Influence of Confucianism on Western Thinkers
Voltaire and his views on enlightenment were influenced by Confucianism. The German mathematician and scholar Gottfried Leibniz wrote that the Chinese should "send missionaries to us to teach us the purpose and use of natural theology in the same way as we send missionaries to instruct them in revealed theology."
Professor Derk Bodde wrote: “But the most famous leader of the Enlightenment to fall under the Chinese spell was Voltaire (1694-1778), to whom Confucius was the greatest of all sages. A portrait of Confucius adorned the wall of his library. He regarded China as the one country in the world where the ruler is at the same time a philosopher (Plato's "philosopher-king"). He praised it because it had no priesthood owning 20 percent of the land, and contrasted the religious tolerance of the Chinese, who had never tried to send missionaries to Europe, with the European habit of always forcing their own religious ideas upon other people. "One need not be obsessed with the merits of the Chinese," he wrote in 1764, "to recognize... that their empire is in truth the best that the world has ever seen."[Source: Derk Bodde, Assistant Professor of Chinese, University of Pennsylvania, Asia for Educators, Columbia University, July 1948 afe.easia.columbia.edu ]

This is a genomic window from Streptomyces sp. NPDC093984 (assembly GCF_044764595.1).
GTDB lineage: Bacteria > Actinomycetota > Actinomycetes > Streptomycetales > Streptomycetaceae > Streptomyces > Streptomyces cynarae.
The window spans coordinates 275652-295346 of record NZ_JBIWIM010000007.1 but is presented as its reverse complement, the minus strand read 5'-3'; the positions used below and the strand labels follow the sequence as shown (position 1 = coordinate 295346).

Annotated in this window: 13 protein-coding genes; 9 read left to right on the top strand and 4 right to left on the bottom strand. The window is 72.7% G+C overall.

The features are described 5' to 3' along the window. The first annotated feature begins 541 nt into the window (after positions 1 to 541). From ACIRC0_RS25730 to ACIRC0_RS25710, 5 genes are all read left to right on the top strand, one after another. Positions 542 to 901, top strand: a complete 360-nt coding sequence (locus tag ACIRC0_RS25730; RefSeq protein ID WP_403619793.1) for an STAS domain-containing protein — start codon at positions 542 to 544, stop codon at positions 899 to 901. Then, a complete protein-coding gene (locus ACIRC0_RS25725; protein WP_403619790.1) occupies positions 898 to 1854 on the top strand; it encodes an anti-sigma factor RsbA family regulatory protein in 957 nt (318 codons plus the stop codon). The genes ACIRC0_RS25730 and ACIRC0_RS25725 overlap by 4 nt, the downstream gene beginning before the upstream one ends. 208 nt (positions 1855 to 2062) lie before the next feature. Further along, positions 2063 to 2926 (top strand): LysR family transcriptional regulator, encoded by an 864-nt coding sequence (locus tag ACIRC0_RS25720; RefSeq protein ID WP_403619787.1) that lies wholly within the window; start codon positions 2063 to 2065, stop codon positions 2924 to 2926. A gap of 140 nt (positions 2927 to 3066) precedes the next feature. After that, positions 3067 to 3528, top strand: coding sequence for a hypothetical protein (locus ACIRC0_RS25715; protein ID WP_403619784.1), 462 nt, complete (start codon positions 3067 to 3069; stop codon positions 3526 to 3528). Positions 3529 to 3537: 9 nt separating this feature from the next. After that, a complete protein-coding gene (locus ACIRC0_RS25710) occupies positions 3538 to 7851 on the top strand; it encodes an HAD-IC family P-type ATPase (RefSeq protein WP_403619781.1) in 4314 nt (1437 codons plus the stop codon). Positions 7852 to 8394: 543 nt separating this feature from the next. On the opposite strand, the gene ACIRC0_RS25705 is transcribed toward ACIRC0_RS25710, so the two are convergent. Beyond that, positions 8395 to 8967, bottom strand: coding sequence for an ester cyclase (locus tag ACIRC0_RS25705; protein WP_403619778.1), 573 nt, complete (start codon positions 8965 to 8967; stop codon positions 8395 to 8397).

“In 1755 Voltaire produced a play, The Chinese Orphan, which he adapted from an old Chinese play that had been published in French translation in 1735. This play, significantly described by him as "the morals of Confucius in five acts," was written as an answer to the theories of Rousseau (1712-78). Rousseau, as we all know, wanted people to follow a back-to-nature movement, and argued that the arts, sciences, and human institutions generally, are harmful because they corrupt the simple goodness of human nature. Voltaire, to disprove these ideas, deliberately changed the original seventh century B.C. setting of his play, laying it instead in the thirteenth century A.D., when the Mongols, under Chingghis Khan, conquered China. His purpose in so doing was to prove the superiority of human art and culture by showing how Chinese civilization finally triumphed over the warlike barbarism of the Mongols.